Monday, May 26, 2014

I'm Not An Economist

I don't even play one on TV. And I try to make an effort not to pretend to be one on the Internet beyond applying the bare-bones basics.

Nonetheless, I'm going to take a swat at an economic issue here, and in doing so I'll be gainsaying both a fairly standard libertarian talking point and the talking point of its opponents.

The issue is whether or not consumers "pay for"  Internet services that are priced "free" in terms of demand for monetary payment. Paul Ohm at Jotwell does a reasonable job of outlining the two sides (he takes one of those sides), while linking to a couple of source papers. I'm going to link/cite Ohm and leave it up to you to decide whether the papers he cites in turn are worth your reading time. So, Ohm:

Have you heard any of these arguments lately? Consumers willingly pay for the wonderful free services they enjoy using the currency of their personal information. We can't trust surveys that say that consumers despise commercial tracking practices, because the revealed preferences of consumers demonstrate that they are willing to tolerate tracking in return for free social networking services, email, and mobile apps. If privacy law X were implemented, it would kill the free Internet (or more immodestly, the Internet).

... and ...

The core libertarian argument that drives the rebuttal in Free and Free Fall is that people "pay" for free, online services with their data. No they don’t, at least not if "payment" is supposed to represent an accurate measure of consumer preference and definitely not if "payment" means that consumers rationally give up data about themselves in exchange for free services.

To which I reply:

  1. Yes, libertarian economists do sometimes tend to overplay the "rationality" hand with respect to what consumers do and why they do it;
  2. But that doesn't and shouldn't matter.
The price of "free services" on the Internet is usually at least partially paid in personal data. I want free web mail. In return for that free web mail, I let Google show me ads. Pursuant to Google showing me ads, I give them some of my personal information and allow them to track my activities on the Internet so that they can target those ads to my interests. This theoretically means that both I and the advertisers benefit because I'm seeing ads for things I might want to buy. And of course Google profits by selling those ads and (at least implicitly) that information.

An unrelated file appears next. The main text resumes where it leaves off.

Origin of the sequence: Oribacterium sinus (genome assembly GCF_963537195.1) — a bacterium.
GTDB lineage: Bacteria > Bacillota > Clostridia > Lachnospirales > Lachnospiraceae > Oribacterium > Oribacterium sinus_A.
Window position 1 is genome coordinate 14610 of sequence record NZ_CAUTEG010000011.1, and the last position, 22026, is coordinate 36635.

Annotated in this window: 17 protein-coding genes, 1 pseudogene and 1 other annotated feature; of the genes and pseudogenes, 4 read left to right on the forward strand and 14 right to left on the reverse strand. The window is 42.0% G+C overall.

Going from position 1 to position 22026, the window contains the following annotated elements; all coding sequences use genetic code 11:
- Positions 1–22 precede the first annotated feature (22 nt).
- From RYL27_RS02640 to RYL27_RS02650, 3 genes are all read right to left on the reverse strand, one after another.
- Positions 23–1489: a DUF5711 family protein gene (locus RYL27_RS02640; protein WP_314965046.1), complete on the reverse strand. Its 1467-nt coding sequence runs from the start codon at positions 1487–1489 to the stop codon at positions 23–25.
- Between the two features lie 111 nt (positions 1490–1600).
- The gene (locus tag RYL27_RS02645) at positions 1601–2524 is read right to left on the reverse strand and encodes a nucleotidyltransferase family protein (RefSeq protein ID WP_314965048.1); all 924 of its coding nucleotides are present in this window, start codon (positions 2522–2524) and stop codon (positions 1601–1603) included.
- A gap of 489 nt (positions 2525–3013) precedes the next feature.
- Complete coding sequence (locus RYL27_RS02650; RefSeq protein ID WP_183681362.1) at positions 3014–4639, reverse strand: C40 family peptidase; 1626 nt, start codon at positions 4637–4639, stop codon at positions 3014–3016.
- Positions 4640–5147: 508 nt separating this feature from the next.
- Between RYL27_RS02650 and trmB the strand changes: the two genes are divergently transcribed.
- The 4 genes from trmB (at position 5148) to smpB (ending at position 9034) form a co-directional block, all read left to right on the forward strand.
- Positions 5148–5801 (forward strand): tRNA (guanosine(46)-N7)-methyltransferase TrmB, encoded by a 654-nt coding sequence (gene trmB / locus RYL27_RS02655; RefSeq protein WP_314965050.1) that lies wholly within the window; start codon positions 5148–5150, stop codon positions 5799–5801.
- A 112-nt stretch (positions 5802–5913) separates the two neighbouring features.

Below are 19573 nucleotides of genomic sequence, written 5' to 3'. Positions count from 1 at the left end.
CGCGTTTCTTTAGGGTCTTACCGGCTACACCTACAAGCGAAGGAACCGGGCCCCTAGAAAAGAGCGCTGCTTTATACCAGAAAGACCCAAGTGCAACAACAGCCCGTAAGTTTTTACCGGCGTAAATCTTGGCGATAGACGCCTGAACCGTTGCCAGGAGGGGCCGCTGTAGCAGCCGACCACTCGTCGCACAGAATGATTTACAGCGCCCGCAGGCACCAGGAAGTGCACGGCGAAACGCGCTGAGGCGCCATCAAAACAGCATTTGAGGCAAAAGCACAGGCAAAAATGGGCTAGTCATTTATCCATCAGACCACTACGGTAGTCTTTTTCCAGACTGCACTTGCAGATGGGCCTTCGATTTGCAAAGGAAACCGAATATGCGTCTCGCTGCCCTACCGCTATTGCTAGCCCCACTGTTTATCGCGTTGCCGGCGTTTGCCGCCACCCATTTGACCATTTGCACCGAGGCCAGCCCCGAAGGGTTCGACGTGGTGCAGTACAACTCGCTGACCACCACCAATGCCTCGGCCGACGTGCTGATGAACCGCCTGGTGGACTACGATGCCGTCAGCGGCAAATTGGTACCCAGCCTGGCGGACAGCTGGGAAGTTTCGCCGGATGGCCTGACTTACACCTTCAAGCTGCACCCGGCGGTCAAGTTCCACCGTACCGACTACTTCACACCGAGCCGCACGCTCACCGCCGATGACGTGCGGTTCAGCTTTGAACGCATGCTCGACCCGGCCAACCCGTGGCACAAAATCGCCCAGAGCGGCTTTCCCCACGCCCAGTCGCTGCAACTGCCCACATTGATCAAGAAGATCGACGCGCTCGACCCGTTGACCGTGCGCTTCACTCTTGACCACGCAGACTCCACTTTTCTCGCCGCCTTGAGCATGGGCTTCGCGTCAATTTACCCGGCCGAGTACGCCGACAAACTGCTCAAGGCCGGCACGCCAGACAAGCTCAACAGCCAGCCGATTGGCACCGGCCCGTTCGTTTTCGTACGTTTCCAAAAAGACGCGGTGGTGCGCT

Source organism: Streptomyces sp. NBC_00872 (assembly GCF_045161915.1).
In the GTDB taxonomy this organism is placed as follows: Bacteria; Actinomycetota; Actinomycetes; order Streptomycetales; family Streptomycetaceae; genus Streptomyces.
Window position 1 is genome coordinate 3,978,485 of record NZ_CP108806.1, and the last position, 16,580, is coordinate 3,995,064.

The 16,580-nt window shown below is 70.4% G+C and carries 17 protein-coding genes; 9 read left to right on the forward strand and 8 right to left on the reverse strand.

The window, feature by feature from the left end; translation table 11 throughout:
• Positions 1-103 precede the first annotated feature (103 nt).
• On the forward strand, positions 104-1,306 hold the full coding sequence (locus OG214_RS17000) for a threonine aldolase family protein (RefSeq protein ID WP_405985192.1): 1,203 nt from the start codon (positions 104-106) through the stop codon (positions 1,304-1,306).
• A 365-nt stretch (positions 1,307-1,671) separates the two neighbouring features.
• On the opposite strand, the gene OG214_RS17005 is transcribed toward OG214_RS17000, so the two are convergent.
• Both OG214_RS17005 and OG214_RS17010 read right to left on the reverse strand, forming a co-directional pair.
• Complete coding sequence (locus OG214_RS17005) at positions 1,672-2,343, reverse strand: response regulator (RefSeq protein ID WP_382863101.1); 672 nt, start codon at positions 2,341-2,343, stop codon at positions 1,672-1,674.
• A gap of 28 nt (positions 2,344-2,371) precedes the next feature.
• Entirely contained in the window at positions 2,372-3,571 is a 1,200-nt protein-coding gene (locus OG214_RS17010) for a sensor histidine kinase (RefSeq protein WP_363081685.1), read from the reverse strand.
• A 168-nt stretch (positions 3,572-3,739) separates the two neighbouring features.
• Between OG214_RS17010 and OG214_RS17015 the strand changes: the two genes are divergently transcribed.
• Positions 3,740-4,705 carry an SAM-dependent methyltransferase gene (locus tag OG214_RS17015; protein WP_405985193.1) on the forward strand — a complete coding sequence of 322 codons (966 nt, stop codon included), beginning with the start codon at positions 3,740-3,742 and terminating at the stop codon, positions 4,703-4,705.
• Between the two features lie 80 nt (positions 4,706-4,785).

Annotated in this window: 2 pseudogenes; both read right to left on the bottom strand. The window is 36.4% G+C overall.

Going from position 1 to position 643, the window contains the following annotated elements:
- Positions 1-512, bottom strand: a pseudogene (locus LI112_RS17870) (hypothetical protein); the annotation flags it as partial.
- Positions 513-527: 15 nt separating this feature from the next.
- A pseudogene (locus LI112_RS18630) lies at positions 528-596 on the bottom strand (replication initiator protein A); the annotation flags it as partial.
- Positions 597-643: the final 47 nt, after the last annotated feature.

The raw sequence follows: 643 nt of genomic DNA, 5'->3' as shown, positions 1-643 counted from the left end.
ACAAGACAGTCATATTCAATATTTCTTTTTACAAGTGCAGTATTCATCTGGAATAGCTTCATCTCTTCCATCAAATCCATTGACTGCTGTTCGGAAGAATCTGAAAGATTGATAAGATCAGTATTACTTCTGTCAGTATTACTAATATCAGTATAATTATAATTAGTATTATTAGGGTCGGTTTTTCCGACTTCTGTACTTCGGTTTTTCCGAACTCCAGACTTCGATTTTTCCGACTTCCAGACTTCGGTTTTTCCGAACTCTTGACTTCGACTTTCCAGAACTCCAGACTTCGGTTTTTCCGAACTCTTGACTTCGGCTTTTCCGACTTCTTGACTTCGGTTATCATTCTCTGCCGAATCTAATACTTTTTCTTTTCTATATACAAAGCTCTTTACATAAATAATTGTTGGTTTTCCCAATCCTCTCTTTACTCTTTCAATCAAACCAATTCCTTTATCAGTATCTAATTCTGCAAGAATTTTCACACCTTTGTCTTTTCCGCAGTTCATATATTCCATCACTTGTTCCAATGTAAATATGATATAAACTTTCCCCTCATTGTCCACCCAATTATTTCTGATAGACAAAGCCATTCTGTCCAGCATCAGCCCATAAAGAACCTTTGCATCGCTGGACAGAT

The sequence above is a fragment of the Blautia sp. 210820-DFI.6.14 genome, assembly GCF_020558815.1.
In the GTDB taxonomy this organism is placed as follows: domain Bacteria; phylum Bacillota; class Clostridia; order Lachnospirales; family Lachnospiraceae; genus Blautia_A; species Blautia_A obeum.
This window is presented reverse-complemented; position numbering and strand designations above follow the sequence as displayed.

Is it likely that many, perhaps even most, Internet users don't think very hard about what they're paying for what they're getting? Absolutely.

On the other hand, many, perhaps most, shoppers make irrational decisions all the time. There's a reason that the candy bars, individual beverage servings and tabloid newspapers are located next to the cash register at your local grocery store. The store owners (rationally) expect that a non-trivial number of customers will (quite possibly irrationally) "impulse buy" items like that.

The important question about my decision to pay for Internet services with my personal information isn't whether or not that decision is rational. It's whether or not that decision is voluntary.

As long as a provider of "free" Internet services isn't actually defrauding me in some way -- lying about how my data will be used in order to get something of value through deception -- the decision to engage in that transaction is and should be mine, not some government regulator's or "privacy advocate"'s.

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